Utilization of Medications with Cognitive Impairment Side Effects and the Implications for Older Adults’ Cognitive Function

Duy Do , University of Pennsylvania
Jason Schnittker, University of Pennsylvania

Many medications have adverse cognitive side effects, but little is known about trends in the prevalence of these medications or their implications for population-level cognitive impairment. We used the 1999-2016 National Health and Nutrition Examination Survey (NHANES) to describe trends in the use of medications with cognitive side effects among adults aged 60+ and their implications for cognitive functioning. Between 1999-2000 and 2015-2016, the prevalence of older adults taking one, two, and at least three medications with cognitive side effects increased by 10.2%, 57.3%, and 298.7%, respectively. Compared to non-users, respondents who simultaneously used three or more medications with cognitive side effects performed worse on cognitive assessments. These findings have implications for disparities in cognitive impairment: the more frequent use of medications with adverse cognitive side effects among some subgroups may explain for their higher prevalence of cognitive impairment. They also highlight an important implication of the recent rise in polypharmacy.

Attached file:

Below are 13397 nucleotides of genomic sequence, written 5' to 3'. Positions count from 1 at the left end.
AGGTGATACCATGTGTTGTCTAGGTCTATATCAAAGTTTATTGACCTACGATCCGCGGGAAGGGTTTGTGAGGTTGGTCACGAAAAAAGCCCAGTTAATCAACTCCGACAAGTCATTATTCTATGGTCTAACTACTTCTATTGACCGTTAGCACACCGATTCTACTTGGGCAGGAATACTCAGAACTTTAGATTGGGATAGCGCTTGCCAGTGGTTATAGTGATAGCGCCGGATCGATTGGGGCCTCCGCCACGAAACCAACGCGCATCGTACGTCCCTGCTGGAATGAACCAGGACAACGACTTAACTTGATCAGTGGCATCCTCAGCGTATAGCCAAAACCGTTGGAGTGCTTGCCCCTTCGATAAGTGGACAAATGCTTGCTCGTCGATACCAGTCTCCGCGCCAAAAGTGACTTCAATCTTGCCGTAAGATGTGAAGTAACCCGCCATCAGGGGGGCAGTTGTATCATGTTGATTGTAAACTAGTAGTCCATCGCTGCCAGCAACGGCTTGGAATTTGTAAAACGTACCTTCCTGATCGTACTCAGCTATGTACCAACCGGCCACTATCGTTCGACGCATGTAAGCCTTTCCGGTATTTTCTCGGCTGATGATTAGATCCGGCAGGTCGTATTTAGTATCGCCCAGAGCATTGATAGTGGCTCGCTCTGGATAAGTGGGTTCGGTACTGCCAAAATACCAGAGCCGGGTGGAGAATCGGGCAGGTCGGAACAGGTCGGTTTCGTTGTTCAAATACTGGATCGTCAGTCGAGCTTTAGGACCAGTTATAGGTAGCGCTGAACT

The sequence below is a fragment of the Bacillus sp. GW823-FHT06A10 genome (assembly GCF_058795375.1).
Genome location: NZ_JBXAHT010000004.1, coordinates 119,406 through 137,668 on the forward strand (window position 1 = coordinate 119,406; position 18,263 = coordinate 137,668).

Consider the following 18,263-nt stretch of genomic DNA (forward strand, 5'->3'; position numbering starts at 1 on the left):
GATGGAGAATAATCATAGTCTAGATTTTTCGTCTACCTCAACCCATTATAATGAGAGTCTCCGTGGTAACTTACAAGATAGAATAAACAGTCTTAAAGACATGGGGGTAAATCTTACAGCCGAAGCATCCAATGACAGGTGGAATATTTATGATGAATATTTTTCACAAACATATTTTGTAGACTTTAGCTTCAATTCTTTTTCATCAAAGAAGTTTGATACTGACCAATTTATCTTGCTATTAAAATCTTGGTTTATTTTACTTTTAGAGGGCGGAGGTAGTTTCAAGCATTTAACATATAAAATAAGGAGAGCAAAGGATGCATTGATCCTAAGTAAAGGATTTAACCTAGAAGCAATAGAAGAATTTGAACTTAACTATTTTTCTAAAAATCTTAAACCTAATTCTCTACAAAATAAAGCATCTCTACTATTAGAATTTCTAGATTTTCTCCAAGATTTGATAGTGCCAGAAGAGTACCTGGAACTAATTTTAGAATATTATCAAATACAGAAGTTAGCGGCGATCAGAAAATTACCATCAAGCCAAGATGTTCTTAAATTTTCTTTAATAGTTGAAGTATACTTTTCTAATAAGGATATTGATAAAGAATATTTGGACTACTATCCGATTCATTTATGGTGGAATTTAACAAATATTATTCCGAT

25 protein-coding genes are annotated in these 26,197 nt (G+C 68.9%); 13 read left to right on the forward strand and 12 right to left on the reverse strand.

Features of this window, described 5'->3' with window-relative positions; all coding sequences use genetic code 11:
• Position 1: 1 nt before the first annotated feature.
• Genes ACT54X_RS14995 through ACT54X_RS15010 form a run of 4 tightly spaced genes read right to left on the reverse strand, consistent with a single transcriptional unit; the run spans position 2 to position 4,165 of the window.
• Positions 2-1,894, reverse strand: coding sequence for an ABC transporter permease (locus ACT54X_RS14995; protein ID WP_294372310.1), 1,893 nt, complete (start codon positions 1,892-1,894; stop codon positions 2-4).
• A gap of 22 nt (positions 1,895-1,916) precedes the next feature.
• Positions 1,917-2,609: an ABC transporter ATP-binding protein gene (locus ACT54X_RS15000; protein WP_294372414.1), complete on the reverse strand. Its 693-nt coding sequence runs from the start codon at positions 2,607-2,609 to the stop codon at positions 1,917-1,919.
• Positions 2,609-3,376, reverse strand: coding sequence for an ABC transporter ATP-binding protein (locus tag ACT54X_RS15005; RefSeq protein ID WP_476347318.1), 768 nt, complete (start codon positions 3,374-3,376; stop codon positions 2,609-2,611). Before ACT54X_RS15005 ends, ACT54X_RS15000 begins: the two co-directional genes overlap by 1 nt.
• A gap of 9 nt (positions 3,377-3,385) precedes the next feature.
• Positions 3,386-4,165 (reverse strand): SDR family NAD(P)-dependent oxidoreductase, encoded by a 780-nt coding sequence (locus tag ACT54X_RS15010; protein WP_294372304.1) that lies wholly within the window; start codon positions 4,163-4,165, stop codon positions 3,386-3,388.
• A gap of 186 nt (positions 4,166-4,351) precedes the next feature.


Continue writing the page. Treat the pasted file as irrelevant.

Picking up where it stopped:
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 Presented in Session 91. Influences on Cognitive Function in Later Life